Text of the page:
Mr Johnson argued that, if it was possible to get to the Moon and back 50 years ago, the British Government can also find a solution to frictionless trade on the Irish border.
He wrote in the Daily Telegraph: “If they could use hand-knitted computer code to make a frictionless re-entry to Earth’s atmosphere in 1969, we can solve the problem of frictionless trade at the Northern Irish border.
“There is no task so simple that Government cannot over-complicate if it doesn’t want to do it.
“And there are few tasks so complex that humanity cannot solve if we have a real sense of mission to pull them off.
“It is time this country recovered some of its can-do spirit. We can come out of the EU on October 31, and yes, we certainly have the technology to do so.
“What we need now is the will and the drive.”
8.45am update: Boris’ constituency rivals looking to oust him
More woe for Boris Johnson as his rival parties in the Uxbridge and South Ruislip seat prepare an outlandish plot to get rid of him.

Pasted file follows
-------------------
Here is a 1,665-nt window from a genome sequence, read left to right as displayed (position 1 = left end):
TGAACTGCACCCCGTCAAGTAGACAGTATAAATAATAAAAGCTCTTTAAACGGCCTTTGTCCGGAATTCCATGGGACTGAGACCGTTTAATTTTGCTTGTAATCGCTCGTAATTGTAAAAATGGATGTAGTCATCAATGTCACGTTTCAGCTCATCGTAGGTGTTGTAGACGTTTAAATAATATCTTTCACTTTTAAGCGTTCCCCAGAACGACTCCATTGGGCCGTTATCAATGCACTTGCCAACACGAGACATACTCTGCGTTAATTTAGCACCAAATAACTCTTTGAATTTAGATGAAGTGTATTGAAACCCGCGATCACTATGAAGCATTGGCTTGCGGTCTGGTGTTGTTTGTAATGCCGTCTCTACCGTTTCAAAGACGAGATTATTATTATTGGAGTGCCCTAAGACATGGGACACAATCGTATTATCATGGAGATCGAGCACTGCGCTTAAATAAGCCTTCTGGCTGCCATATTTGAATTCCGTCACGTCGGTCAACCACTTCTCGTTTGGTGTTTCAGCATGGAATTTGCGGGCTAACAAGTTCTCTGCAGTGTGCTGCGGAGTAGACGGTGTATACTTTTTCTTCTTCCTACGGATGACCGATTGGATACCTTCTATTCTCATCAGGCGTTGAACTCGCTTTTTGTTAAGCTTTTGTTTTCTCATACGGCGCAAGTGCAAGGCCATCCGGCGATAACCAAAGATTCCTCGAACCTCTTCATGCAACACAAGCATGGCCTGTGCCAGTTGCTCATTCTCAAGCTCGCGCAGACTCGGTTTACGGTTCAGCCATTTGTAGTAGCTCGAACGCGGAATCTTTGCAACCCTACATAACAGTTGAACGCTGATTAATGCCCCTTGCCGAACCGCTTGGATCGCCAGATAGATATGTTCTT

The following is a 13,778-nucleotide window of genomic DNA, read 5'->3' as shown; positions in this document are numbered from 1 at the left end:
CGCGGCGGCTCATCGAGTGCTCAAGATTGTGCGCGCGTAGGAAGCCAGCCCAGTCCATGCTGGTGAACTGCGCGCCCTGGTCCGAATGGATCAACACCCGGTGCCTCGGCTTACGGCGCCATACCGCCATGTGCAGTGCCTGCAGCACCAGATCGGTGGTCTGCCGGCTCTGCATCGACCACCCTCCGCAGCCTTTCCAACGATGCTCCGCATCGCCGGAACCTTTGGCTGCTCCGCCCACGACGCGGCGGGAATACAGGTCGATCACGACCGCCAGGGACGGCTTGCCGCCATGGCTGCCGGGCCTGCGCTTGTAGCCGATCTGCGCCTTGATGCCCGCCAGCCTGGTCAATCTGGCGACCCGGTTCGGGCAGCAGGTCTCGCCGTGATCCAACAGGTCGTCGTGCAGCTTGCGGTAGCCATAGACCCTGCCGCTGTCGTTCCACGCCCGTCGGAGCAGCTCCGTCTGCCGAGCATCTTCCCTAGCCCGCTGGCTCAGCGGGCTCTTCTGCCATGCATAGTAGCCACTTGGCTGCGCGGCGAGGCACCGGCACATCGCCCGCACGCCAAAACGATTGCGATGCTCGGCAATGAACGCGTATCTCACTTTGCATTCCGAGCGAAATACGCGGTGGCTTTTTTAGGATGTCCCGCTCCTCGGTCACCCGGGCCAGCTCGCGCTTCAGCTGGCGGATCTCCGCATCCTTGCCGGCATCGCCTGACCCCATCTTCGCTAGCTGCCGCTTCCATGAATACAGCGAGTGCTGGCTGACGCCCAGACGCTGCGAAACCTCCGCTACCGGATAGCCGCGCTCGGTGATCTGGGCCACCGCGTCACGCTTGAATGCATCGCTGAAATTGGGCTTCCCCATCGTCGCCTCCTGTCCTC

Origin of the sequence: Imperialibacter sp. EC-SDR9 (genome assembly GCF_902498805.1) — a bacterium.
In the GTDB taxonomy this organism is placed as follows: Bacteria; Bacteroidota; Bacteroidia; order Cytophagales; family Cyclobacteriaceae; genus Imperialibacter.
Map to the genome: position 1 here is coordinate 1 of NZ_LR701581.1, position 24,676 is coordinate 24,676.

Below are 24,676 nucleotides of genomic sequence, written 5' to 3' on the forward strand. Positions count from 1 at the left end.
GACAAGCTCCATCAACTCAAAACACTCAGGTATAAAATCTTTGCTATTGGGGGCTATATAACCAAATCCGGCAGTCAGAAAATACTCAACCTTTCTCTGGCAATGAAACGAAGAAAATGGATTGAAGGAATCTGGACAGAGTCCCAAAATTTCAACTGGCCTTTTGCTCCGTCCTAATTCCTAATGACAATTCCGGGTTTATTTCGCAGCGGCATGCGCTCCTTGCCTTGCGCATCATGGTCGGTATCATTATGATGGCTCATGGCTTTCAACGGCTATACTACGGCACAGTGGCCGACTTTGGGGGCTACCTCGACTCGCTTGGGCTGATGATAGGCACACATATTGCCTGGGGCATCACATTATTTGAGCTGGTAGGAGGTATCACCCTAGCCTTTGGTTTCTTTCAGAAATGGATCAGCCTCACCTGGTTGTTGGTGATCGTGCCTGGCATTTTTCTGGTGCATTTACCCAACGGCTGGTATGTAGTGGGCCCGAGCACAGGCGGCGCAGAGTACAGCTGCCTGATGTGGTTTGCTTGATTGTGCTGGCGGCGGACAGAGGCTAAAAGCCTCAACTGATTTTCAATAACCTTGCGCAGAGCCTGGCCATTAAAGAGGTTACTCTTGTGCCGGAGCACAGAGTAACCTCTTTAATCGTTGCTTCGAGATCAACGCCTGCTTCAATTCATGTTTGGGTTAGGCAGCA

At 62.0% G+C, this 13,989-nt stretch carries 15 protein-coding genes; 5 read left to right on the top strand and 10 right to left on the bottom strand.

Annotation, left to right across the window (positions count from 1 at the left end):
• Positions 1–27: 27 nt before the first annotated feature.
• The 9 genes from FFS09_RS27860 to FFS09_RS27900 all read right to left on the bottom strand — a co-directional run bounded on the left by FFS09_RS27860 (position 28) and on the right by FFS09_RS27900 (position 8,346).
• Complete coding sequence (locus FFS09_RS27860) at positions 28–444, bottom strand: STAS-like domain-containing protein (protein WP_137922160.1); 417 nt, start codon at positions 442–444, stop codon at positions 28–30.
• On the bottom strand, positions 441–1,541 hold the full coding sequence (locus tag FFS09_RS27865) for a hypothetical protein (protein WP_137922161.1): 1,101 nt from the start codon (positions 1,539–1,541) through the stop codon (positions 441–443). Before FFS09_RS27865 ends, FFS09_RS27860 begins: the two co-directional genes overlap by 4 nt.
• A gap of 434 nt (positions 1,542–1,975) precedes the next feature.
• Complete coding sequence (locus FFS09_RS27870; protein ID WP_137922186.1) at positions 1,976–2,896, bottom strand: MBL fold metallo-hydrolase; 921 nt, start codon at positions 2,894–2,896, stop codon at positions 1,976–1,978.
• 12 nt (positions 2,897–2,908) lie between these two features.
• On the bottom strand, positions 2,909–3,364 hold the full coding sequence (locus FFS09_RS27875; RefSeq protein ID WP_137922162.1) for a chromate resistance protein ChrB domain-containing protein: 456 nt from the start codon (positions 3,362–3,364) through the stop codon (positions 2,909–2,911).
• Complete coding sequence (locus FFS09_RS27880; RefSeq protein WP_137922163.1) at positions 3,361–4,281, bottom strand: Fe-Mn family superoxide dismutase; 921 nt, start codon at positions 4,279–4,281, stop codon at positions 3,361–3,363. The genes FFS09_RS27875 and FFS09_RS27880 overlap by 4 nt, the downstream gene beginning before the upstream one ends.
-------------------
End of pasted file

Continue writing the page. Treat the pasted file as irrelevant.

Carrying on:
Momentum is holding an “Unseat Boris” event on Sunday with hundreds of activists knocking on doors to get support for Labour candidate Ali Milani, according to Buzzfeed.
If he did lose his seat in a general election it will be the first time such a scenario has happened.
8.05am update: Defence minister fails to back Boris Johnson
Defence minister Tobias Ellwood was asked whether Boris Johnson is the right man to de-escalate tensions with Iran if he becomes Prime Minister.
But the minister dodged the question twice, arguing all MPs should back the leader.
He first said: “We have to back the winner, that is absolutely right.”
Pressed on whether he will back Mr Johnson and stay in post, Mr Ellwood said: “It is every MP’s duty to get behind this Prime Minister.”